The Beatles arrived in the U.S. 50 years ago and embarked on a history-making path of pop culture dominance. "The Sixties: The British Invasion" looks at John, Paul, George and Ringo and how the Fab Four's influence persists. Watch Thursday, January 30 at 9 p.m. ET on CNN.
(CNN) -- Paul McCartney and Ringo Starr, the two surviving members of the Beatles, will get back together to play the star-studded "The Night That Changed America: A Grammys Salute to The Beatles," Starr said Monday.
"To celebrate the 50 years since we landed in New York in February (1964), they're putting on a big show on Monday and we'll be doing it there," he told "Access Hollywood" on Monday at a David Lynch Foundation event.
Starr was being honored by the Lynch Foundation with its Lifetime of Peace and Love Award.
The Recording Academy, which oversees the Grammy Awards, had already said that McCartney and Starr would both be performing at the Grammys Sunday night -- though the question of whether they'll be performing together is still unconfirmed.
The two will be given a Lifetime Achievement Award at Sunday's show.
The "Grammys Salute" is being taped the next day, January 27, and will air on CBS on Sunday, February 9 -- the 50th anniversary of the Beatles' debut appearance on "The Ed Sullivan Show." The Sullivan performance was the first time most Americans had seen the band perform after their first Capitol Records single, "I Want to Hold Your Hand," hit No. 1.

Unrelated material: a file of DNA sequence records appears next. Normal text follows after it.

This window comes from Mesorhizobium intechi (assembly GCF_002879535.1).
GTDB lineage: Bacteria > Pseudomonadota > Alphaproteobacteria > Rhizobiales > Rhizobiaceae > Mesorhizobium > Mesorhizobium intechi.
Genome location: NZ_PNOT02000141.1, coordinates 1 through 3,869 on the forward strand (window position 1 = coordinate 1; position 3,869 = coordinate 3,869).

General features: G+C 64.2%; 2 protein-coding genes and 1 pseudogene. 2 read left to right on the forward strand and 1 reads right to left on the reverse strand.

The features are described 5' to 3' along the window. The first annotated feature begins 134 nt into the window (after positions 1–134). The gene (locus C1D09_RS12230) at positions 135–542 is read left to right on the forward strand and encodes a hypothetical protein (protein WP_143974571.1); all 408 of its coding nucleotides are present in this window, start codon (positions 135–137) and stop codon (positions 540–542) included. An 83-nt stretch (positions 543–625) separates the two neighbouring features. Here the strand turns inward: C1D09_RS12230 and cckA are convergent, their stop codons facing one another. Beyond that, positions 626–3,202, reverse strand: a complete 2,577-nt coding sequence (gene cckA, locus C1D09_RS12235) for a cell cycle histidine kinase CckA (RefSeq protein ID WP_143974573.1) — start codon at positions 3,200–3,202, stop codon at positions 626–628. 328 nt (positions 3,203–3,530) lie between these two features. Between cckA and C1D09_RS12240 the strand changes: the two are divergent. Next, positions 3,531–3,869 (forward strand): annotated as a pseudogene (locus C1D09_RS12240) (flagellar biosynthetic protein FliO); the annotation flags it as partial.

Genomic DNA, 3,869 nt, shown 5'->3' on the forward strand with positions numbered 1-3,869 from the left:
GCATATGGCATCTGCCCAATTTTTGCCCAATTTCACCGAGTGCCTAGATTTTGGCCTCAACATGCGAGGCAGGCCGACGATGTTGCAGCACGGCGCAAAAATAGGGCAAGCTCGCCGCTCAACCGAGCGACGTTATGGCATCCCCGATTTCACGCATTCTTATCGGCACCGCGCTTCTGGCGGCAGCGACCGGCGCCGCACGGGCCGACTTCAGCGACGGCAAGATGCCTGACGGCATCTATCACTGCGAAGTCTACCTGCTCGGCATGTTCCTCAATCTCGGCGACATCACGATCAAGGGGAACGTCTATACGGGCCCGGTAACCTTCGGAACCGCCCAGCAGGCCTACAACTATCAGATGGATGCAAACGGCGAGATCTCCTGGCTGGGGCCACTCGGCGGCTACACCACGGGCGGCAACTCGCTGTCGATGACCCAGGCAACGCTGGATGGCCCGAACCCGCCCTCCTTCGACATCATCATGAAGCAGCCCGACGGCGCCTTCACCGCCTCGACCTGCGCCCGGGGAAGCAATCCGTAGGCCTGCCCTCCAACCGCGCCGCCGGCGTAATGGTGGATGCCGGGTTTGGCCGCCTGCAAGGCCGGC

Among the other artists performing at the "Grammys Salute" are Alicia Keys, John Legend, Keith Urban and a reuniting Eurythmics.
If McCartney and Starr do perform together, it will be the first time the two have played together since a 2010 concert to celebrate Starr's 70th birthday in July 2010. Prior to that, the pair played together at a 2009 event for the David Lynch Foundation.
The Beatles' other members, John Lennon and George Harrison, died in 1980 and 2001, respectively.